ASK QUESTIONS AND FOLLOW UP
As you begin narrowing down suppliers make sure to ask a lot of questions about their business and their products: Ask for a copy of their business license and company and factory standards (for example ISO-9001)
Ask which laboratories / third party companies they work with. If they only work with Chinese test or inspection companies be cautious. Ask for photos of the factory or company presentation (PDF/PowerPoint) and sample products.
Feel free to ask for whatever makes you feel more comfortable doing business with them. Ask who their customers are and where they are located. If they don’t have any customers in your country be careful, as they might have no experience dealing with your country’s regulations and standards.
Ask about them. If they already work with a competitor of yours or with an industry similar to yours it’s a good sign that they can fulfill your requirements.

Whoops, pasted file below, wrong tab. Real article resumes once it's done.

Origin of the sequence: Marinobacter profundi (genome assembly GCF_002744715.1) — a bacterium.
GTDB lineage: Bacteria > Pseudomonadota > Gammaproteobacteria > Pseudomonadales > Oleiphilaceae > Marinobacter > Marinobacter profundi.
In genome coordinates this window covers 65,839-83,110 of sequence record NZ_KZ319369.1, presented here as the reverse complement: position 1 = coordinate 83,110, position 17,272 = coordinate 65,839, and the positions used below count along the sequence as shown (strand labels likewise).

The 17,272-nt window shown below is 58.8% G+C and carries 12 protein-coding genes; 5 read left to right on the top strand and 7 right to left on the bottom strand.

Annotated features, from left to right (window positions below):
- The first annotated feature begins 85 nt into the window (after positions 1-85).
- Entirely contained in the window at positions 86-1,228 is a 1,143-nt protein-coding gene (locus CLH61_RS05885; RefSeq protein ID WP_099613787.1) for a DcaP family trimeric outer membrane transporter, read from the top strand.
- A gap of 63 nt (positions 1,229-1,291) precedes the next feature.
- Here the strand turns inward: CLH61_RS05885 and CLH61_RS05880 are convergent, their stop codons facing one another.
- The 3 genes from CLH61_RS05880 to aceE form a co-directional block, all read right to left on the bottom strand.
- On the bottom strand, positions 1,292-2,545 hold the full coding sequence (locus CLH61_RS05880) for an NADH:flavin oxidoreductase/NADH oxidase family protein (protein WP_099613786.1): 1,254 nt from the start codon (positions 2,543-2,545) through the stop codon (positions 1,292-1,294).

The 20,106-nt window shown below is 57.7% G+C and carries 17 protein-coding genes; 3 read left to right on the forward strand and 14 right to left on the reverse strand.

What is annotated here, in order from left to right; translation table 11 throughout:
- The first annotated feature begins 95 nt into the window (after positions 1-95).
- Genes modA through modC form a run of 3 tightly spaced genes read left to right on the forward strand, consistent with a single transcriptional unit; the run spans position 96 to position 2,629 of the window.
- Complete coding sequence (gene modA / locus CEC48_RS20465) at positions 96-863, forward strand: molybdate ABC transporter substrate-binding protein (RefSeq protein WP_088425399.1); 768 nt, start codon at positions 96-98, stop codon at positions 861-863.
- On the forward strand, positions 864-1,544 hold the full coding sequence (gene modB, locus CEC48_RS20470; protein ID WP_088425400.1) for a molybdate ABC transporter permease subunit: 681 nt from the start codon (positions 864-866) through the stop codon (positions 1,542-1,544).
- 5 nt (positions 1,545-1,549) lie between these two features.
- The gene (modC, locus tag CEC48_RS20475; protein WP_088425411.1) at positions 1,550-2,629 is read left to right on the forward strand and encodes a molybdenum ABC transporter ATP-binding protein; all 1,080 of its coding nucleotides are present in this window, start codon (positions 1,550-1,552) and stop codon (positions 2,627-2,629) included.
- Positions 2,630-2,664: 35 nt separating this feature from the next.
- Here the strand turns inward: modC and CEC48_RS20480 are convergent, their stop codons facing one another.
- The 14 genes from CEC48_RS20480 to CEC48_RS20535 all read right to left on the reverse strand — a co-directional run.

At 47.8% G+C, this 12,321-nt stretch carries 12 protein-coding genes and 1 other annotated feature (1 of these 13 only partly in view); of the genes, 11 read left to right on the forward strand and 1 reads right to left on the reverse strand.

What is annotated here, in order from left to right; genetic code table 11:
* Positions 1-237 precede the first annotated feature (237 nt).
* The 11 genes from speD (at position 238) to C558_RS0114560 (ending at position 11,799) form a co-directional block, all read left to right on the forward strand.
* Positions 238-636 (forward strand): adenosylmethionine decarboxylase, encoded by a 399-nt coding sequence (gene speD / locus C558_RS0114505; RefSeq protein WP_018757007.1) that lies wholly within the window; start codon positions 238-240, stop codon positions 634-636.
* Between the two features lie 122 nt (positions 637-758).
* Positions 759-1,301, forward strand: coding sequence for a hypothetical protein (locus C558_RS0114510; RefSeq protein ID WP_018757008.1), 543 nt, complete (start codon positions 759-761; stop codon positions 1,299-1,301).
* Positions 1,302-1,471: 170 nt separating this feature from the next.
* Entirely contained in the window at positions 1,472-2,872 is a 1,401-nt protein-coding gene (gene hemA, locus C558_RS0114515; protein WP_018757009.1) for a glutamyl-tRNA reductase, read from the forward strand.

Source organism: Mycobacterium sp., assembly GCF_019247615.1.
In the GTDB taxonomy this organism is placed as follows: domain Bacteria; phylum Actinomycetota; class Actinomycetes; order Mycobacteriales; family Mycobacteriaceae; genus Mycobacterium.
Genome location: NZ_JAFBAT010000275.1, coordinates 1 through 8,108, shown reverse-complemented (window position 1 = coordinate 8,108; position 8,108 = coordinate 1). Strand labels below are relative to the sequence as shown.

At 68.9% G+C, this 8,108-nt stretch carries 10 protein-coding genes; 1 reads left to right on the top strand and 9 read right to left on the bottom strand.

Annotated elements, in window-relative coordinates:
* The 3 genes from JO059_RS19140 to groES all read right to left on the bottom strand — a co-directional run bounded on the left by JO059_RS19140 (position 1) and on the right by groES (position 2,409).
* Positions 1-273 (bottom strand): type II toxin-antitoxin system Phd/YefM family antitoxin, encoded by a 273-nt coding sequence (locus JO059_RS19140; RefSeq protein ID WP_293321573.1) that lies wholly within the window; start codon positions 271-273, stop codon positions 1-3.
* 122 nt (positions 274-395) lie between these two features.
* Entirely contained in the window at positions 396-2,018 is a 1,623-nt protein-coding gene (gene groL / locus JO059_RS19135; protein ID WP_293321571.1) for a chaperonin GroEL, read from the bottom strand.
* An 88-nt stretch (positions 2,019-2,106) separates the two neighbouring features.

Send a vendor profile so they can fill in their details. They should cover production capability, how many workers / staff / engineers, main customers,
certifications, company turnover, etc.. A vendor profile could look something like this:
It should go without saying that before you invest any significant amount of money into inventory you need to get samples to check and verify quality. I’ve prepared a detailed guide on how to order samples HERE.